Through the night while you sleep undreaming we’ll fly
Lonely and quiet souled
Watching stars wheel true across the jet sky
Growing wise before we grow old
With the morning perhaps, my friends and I
Will sing instead to see
Your flowering dawn reclaim the sky
But our mornings may never be
– from a poem written by a WW2 fighter pilot
As a teenager, Joan MacDonald joined the Women’s Auxiliary of the British Air Force in 1941, later writing her life (and love of, and eventual marriage to, a Canadian fighter pilot) in Our Mornings May Never Be: Memoirs of a WAAF Sergeant… and Beyond. Happily for us, that beyond extends to the Eastern Townships, where MacDonald eventually settled with her family.
In England back when, whole families were issued gas masks, and windows were crisscrossed with tape to keep glass from shattering into dangerous shards when the German bombs fell.
MacDonald started by volunteering in an amputation ward, then joined the Women’s Auxiliary. (British women during World War II were also allowed to serve in some combat roles, such as with anti-aircraft units.) MacDonald got through basic training, was assigned a bicycle (to get from bed to work), and ended up in communications, relaying top-secret bombing orders.
There are war stories here, and snippets of stunning speeches from Prime Minister Winston Churchill (“we shall not flag or fail”).
Our Mornings May Never Be is a short 100 pages, and while it also includes chapters on the couple’s later years together, the war, and its impact on survivors, is front and centre.
MacDonald worked at Stanstead College for many years and she’s still in the Townships, in North Hatley. Sadly, her husband died last year.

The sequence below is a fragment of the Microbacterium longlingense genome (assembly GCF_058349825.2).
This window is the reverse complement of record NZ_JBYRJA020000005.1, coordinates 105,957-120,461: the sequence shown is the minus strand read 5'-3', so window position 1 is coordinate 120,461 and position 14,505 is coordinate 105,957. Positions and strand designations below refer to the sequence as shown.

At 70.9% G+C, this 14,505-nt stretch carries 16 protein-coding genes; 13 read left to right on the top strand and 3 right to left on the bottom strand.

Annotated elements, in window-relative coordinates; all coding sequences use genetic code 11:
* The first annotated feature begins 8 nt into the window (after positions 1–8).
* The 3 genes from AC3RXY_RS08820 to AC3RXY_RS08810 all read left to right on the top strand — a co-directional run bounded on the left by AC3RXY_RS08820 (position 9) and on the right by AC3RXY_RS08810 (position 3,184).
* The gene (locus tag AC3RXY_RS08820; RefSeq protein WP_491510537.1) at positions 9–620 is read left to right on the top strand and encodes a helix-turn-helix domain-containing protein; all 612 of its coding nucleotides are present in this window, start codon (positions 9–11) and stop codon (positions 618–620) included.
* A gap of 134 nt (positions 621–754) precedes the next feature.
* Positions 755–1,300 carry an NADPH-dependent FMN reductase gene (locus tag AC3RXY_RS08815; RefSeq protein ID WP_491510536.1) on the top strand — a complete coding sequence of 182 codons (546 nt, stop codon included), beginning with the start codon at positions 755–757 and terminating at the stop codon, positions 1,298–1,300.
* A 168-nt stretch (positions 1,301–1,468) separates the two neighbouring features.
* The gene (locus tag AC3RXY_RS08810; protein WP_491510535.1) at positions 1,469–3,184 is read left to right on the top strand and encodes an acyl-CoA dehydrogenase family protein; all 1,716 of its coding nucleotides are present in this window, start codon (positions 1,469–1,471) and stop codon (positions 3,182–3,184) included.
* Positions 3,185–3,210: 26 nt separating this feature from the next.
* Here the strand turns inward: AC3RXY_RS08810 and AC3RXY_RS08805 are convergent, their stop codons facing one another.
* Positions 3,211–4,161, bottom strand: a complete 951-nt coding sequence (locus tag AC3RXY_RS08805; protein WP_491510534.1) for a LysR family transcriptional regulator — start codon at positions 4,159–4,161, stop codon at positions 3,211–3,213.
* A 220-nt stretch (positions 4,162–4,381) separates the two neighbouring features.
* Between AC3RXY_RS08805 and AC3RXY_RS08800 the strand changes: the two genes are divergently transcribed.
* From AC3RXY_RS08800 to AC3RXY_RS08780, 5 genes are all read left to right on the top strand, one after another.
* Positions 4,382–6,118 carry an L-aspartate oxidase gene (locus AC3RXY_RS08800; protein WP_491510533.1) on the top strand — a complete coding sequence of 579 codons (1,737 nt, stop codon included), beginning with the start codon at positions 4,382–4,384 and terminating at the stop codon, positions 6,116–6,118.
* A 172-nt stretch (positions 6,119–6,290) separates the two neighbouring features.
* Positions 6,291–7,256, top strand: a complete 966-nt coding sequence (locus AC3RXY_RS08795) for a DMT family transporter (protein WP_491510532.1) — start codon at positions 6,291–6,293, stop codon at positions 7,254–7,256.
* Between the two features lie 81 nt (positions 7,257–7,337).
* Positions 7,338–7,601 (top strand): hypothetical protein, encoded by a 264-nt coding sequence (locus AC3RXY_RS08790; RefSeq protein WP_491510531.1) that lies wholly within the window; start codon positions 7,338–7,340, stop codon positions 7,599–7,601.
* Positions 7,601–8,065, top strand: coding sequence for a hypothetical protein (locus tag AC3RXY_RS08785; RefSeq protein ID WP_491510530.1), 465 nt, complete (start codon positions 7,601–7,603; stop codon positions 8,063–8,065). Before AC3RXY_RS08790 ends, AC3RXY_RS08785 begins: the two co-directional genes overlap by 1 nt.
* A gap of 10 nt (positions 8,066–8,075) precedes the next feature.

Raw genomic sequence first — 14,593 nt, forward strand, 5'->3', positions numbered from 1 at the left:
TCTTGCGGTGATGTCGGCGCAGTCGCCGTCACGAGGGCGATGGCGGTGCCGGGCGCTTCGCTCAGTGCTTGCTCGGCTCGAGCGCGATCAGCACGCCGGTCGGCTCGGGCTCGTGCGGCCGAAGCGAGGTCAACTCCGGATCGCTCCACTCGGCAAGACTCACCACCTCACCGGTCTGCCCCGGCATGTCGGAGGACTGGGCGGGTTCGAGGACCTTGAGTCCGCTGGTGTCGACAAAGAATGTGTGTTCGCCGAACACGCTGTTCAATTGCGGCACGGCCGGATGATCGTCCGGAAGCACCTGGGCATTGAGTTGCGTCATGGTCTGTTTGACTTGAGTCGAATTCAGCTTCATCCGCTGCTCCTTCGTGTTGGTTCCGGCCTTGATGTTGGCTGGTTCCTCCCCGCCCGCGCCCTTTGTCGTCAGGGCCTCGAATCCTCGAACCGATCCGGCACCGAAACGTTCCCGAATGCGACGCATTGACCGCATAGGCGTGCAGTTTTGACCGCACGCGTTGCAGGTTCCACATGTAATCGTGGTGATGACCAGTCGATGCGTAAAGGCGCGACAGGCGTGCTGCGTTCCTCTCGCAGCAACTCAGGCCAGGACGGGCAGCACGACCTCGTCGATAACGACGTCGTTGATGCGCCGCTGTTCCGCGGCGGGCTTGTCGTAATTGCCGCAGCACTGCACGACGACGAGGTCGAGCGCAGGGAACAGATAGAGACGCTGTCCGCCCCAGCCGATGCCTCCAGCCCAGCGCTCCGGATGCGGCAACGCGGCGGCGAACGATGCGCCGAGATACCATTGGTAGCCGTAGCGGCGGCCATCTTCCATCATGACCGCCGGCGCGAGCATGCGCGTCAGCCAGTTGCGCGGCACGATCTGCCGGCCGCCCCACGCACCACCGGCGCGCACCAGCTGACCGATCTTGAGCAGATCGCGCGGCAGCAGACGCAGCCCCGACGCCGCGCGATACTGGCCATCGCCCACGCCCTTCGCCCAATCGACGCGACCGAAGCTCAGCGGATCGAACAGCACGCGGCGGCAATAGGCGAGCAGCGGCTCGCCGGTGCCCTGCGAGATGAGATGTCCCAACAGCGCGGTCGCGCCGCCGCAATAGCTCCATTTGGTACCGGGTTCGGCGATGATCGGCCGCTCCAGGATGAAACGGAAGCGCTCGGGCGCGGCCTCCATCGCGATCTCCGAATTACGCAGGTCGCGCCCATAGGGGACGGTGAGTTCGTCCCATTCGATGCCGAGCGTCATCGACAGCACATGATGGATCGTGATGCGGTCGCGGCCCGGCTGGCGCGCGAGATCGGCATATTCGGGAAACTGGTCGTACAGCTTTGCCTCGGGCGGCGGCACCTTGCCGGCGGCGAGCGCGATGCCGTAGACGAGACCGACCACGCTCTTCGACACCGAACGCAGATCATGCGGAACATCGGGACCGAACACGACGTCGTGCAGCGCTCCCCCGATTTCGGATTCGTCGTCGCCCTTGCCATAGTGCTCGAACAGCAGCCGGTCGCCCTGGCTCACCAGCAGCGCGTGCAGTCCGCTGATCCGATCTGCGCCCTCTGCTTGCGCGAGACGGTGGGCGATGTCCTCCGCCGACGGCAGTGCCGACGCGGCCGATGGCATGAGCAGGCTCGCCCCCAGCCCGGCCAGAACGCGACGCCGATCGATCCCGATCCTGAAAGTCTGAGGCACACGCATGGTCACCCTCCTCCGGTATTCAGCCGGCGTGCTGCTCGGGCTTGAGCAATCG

Thanks to writers like MacDonald, we remember the war, and the dead. But thanks to her, the stories of those who lived are also told.
This week Good Reads focuses on 2002. Joan MacDonald’s memoirs were published that year, as she turned 80.
Others penned their works at younger ages.
The fantasy and sci fi author Neil Gaiman published Coraline in 2002 as a novella, which went on to become a very cool animated movie that was perfect for kids who want to trade in parents too busy bringing home the bacon to play with their children on rainy days.
And so Coraline is enchanted by the new, snazzier mom-and-pop models she meets who cook up delicious meals and always have time for board games. But these other parents are also rather evil.
In between book and film, artist P. Craig Russell adapted Coraline into a graphic novel (in 2008) (filed in Fiction with an orange dot). Russell came to fame as an artist with Elric, Batman, and The Sandman, among other comic books and graphic novels.
His Coraline is scared but later determined to save her kidnapped parents from the others, the love-hungry who have black buttons instead of eyes.
One last note: never, ever trust a rat.
THE POLITICS OF WATER
Canadian Maude Barlow was appointed the United Nations’ first senior advisor on water issues in 2008. She and think-tank official Tony Clarke wrote Blue Gold: The Battle Against Corporate Theft of the World’s Water in — you guessed it — 2002. They have since updated and published a second edition (in 2006).
Enron is listed as filing for bankruptcy but CEO Kenneth Lay is still alive, and George W. Bush is still president of the US, but these are minor matters; this is still an interesting read. The book looks at the consequences of the privatization of water, of what it means when you’re low on cash and a for-profit business controls your kitchen faucet.
Barlow and Clarke consider water a human right. The pair builds their case with example after example of water follies impacted by what they consider to be greed, incompetence and corruption.
There’s also lots here on bottled water and irrigation practices. Many governments are selling off groundwater to industry, eventually resulting in droughts in multiple countries.
The sobering Blue Gold is in New Arrivals.
Debut novelist Johanna Skibsrud has won this year’s Giller literature prize, for her novel The Sentimentalists.
A public poll has created the Top 10 reads of the decade for Canada Reads. The list includes Bottle Rocket Hearts, by Townshipper turned Torontonian Zoe Whittall, as well as The Best Laid Plans by Terry Fallis; The Birth House by Ami McKay; The Bone Cage by Angie Abdou; The Book of Negroes by Lawrence Hill; Essex County by Jeff Lemire; Life of Pi by Yann Martel; Pattern Recognition by William Gibson; Three Day Road by Joseph Boyden; and Unless by Carol Shields.
– Eleanor Brown, November 12, 2010